A U.S. District Court judge ruled Friday that Garden City officials discriminated against minorities when they enacted a zoning ordinance in 2004 to halt the prospect of affordable housing in the village.
Justice Arthur D. Spatt's decision in Central Islip concluded an 8-year-old lawsuit that led to a two-week trial this summer.
"We won big time," plaintiffs' attorney Frederick Brewington of Hempstead said. "This is a monumental decision for Long Island and for America. It means that Garden City and other communities like Garden City cannot shut their doors to persons of color who want to have a good place to live and educate themselves."
Spatt ordered the plaintiffs to submit a remedial plan to the court within 30 days, to serve as a road map for Garden City to take steps to remedy the effects of discrimination.
But officials in Garden City, where the median property value is about $800,000, denied wrongdoing and vowed to appeal.
Spatt found that Garden City violated the federal Fair Housing Act, the U.S. Constitution, and other civil rights statutes, to keep minorities out and remain an overwhelmingly white (93 percent) enclave.
"The Court finds that the Garden City Defendants acted with discriminatory intent," Spatt wrote in his 65-page decision. The "zoning had a disparate impact on minorities in Garden City and tended to perpetuate segregation in that community."
The suit was filed in 2005 by the housing advocacy group ACORN and other parties after village officials adopted single-family and town house zoning instead of a multifamily housing zone, which plaintiffs argued made affordable housing economically unfeasible on the site of the old 25-acre Department of Social Services office.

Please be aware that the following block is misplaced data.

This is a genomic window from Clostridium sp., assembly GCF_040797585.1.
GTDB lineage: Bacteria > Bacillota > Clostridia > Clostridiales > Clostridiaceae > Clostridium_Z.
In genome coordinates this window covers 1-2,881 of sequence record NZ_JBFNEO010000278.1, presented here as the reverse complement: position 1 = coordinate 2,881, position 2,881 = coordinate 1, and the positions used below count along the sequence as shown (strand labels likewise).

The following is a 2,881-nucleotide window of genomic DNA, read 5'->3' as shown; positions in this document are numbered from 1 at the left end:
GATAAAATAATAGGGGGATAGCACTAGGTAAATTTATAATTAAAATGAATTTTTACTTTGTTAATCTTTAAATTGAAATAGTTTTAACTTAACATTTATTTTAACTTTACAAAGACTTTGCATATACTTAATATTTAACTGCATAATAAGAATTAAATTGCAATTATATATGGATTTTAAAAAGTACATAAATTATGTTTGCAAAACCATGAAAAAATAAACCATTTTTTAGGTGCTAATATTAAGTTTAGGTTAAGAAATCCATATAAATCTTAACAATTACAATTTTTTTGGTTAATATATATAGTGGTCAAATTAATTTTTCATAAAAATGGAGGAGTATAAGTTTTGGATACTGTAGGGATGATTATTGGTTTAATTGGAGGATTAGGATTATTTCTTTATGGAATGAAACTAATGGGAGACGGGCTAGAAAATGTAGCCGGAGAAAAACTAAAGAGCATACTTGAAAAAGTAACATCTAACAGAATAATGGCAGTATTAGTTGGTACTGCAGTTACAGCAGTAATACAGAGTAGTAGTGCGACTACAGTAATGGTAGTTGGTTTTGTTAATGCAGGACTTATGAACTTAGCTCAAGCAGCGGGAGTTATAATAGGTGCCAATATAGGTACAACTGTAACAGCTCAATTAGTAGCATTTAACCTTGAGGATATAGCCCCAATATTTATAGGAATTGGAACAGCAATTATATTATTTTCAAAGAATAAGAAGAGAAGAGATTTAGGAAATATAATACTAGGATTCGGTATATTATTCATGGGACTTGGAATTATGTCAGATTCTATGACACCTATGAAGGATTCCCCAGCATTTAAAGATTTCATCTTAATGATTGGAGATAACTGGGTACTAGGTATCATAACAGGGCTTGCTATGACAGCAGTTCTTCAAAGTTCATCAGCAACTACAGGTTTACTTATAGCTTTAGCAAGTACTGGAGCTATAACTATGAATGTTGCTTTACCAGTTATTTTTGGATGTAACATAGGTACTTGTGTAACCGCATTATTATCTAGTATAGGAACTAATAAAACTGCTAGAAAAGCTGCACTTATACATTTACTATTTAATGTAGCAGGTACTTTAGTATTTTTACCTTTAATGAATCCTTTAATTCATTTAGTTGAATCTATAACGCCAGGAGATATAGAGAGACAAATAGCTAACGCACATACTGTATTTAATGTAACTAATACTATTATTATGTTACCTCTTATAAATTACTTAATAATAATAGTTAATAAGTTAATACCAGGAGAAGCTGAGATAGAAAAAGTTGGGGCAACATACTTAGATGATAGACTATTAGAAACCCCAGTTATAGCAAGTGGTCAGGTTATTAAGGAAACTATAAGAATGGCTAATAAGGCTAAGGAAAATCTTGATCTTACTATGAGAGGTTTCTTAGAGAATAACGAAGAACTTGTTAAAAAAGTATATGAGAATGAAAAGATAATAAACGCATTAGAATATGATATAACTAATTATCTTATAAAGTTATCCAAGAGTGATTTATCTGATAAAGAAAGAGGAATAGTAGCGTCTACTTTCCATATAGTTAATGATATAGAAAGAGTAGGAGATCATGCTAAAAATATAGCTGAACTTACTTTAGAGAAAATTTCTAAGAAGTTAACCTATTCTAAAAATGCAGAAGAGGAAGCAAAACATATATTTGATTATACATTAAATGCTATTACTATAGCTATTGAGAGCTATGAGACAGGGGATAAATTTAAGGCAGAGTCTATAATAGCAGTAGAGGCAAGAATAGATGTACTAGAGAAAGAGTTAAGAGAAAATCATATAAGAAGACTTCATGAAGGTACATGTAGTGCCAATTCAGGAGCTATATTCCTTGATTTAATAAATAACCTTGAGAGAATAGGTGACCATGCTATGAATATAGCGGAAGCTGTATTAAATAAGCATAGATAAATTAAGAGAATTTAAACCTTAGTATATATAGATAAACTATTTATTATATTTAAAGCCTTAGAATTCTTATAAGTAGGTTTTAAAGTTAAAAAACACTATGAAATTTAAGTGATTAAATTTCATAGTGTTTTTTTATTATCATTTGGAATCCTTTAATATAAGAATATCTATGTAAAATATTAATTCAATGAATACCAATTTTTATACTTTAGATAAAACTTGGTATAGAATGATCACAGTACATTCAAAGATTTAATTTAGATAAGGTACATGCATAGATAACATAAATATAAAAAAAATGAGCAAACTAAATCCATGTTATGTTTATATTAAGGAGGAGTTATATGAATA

New York Communities for Change and MHANY Management Inc., a Brooklyn-based nonprofit developer of affordable housing, took over the suit when ACORN dissolved in 2009.
Garden City Village officials denied having racially discriminatory policies.
"The village is extremely disappointed in Judge Spatt's decision and intends to file an appeal at the earliest possible time," Ed Grilli, the village's spokesman, said in a statement. "There was no discriminatory intent on behalf of the village."
The case developed under a 2004 plan by former County Executive Thomas Suozzi to sell the site to a developer. The original zoning proposal was for multifamily housing that would have allowed 311 units.
After public outcry, village officials changed the zoning to allow up to 90 single-family homes, up to 150 town houses or a combination of the two. The three options also included up to 36 multifamily units.
"Nothing in the new zoning designation prohibited the building of affordable housing," Grilli said. "The village's decision was made based on legitimate concerns over increased traffic congestion, parking, school and public service impacts and population density."
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